Therein, p represents the number of most recent values before a time t which predicts the value of t: yt. In addition, φi stands for a parameter of the model, c is a constant, and εt denotes white noise.

Our paper uses the AR model as the 1st model. The input data for the AR model is the total weekly ILI rate/number data. It is aggregated by medical institutions in each area. We selected AR(26), which uses 26 weeks (a half year) of ILI data as predictors, and attempted to capture the seasonality of half a year. Although AR(52) would be the best to capture year-long seasonality as a year accounts for 52 weeks, it practically requires more data in training. Thus, it is difficult to perform a sufficient number of test verifications.

Long Short-Term Memory (LSTM).

LSTM, which is a successful method for NLP applications [28, 29], processes a sequence of input and target pairs [(x1, y1), …, (xn, yn)]. For each pair, it takes a new input xi and produces an estimate for a target yi using earlier inputs xit, …, xi. An LSTM cell works as a memory to manage information according to the decisions specified by the input I, output Y, and forget gates F. Each memory cell is implemented as shown below. (2)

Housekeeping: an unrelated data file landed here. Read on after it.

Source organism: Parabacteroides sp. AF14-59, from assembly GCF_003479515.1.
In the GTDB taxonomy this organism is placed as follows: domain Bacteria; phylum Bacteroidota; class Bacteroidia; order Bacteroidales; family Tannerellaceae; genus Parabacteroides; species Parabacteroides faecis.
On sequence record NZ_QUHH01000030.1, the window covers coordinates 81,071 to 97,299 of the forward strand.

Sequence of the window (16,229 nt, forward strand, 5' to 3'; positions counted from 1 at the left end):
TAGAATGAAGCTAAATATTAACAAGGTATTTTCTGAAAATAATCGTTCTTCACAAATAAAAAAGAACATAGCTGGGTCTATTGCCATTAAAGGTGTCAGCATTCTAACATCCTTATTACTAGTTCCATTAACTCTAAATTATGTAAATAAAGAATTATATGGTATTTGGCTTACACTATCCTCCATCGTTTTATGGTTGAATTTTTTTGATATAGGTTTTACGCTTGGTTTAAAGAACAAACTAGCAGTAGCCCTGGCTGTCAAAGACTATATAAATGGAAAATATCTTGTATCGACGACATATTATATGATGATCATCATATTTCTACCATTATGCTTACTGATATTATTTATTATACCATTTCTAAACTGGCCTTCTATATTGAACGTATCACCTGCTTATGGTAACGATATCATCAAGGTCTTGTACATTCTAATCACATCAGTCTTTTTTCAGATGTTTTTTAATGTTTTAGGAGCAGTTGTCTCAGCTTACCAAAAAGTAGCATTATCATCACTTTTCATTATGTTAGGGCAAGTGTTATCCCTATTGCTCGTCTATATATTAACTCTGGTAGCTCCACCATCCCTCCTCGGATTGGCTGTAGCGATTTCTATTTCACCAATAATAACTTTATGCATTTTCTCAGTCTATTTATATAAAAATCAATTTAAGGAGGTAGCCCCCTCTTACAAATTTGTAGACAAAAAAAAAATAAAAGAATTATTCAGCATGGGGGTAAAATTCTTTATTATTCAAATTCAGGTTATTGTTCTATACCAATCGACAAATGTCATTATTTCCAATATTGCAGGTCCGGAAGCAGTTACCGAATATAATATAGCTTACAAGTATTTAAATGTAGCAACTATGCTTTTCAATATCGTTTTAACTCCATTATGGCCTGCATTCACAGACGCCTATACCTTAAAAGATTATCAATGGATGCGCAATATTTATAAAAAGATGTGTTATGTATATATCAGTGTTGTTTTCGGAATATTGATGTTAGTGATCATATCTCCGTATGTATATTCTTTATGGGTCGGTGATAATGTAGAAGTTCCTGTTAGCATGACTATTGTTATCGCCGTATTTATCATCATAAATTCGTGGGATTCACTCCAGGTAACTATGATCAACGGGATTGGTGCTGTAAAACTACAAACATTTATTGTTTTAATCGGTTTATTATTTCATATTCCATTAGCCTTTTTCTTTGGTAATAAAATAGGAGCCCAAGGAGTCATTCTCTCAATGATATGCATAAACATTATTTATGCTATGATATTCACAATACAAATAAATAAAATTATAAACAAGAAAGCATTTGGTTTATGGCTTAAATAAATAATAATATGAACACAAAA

Here, Wx and Wm are adaptive weights and b is the intercept, initialized randomly in the range (0,1). In addition, xt and ot1 denote the current input and previous output vectors, respectively. The current cell state is denoted as Ct; σ denotes the sigmoid function; and ⊙ denotes the Hadamard product.

Our paper uses the LSTM as the 2nd model. The input data for LSTM are the weekly search query frequency data obtained through GT. We use 26 weeks of GT data before each prediction point as predictors. We predicted the differences between the ground truth and the predicted values by the 1st model. In Eq (2), ot denotes the predicted difference at time t. In Fig 2, we show the usage of LSTM mentioned above for our experiment; such usage is very similar to the method used in a previous study [12].

The two-stage model.

The Two-stage model outputs the sum of the output of the 1st model (AR model) and the 2nd model (LSTM). In our setting, the AR model first outputs the prediction of the ILI rate/patient number from historical data prior to more than two weeks, and then, the LSTM model outputs the prediction of sudden outbreaks, which is the difference between the ground truth and the output of the AR model. We predict the number of influenza patients at time t+ 1, as formulated as follows: (3)